I thought they were 7-12 wins better than that. Looks like I was wrong.

  3. wildwestlv

    Pirates/Cardinals tonight, 8:05 pm EST, if anyone wants to watch professional baseball.

  4. DJ Ramey

    I agree, This season is in seriuos doubt. Its time to concentrate on the future and upgrading a lineup that has been near the bottom of the league in RISP for the last few years. Lack of hitting with runners on base has to be addressed..

    • Jeff

      Serious doubt? Nothing is in doubt, the Reds aren’t making the playoffs, no doubt about it. They are losing series’ to really bad teams. Time to face facts and now this team to and start looking to the future.

      • DJ Ramey

        Lol, i was being polite, what i would like to say about this season , or this overpaid, underachieving roster isnt printable. Only bright spot has been our rookie starters so far!

  5. Adam S.

    What guarantee is there that a better GM would take Reds job. I doubt one is out there.

    • jessecuster44

      I’m a better GM. Jumping Jehosophat.

      Plenty of hungry asst. GMs with good ideas out there who would kill for one of only 30 MLB GM jobs.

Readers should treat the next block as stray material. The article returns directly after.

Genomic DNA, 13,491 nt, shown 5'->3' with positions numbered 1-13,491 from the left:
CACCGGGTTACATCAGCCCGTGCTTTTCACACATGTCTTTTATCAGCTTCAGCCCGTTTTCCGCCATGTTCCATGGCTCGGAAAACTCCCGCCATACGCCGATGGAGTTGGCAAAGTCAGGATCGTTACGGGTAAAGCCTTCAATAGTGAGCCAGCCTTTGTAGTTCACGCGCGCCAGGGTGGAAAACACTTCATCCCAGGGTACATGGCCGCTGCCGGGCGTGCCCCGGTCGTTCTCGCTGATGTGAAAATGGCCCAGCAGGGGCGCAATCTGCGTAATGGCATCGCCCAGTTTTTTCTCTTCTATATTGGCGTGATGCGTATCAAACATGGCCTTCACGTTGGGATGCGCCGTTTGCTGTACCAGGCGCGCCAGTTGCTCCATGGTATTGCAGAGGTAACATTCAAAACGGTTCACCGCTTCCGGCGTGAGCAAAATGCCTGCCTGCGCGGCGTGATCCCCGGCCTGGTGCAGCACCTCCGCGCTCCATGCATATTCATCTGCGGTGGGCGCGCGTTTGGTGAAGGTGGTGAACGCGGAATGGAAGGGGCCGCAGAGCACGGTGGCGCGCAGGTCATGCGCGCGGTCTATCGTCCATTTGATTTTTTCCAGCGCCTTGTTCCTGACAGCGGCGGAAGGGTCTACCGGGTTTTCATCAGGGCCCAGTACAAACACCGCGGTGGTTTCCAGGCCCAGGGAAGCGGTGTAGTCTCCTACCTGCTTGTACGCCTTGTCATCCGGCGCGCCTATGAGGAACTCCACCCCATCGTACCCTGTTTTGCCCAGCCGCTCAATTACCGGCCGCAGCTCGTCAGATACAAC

• lwblogger2

        I agree. There are several assistant GMs that I’m pretty sure would like a MLB GM job. The Reds were able to bring Baker in as a manager and Jocketty came here as an adviser. Now in fairness, Castellini and Jocketty had were already connected but he was a big name GM when he came to town and he did actually come to town. Krivsky was sought after when the Reds brought him to town. I don’t think Cincinnati is the wasteland that Adam S is trying to make it out to be.

    • I-71_Exile

      I’d take it. I have no qualifications beyond a fantasy championship about 20 years ago and a love of Skyline chili though.

      • jdx19

        A love of Skyline Chili is all anyone really needs.

    • Steve Mancuso

      Reds have a good job. Plenty of talent here. An owner willing to spend money on payroll. New television contract coming. Lots of GMs would be interested. But the Reds instead need to hire a youngish Assistant GM from one of the analytics-oriented teams.

      • old-school

        Isn’t this really the number 1 question in all of Reds land that Castellini needs to be asked? Bob- now that its obvious the Reds window of opportunity for a championship has closed and are in need of a rebuild, how is it that Walt is the guy to do that? Shouldn’t a new GM oversee that? Where has Castellini been to answer that question? Even Mike Brown usually would make himself available once a year to answer the hard questions.

      • pinson343

        It is the number 1 question. The beat reporters won’t ask it, even if Bob C. gives them the chance.

      • pinson343

        I agree that it’s a plumb job. The new GM would have a big opportunity to turn it around.

    • Michael E

      Are you serious? There are only so many MLB GM jobs and very few that open up each year. There are assistant GMs, minor league GMs, head scouts, player development heads, etc, that would all rat out their own mother to be an MLB GM.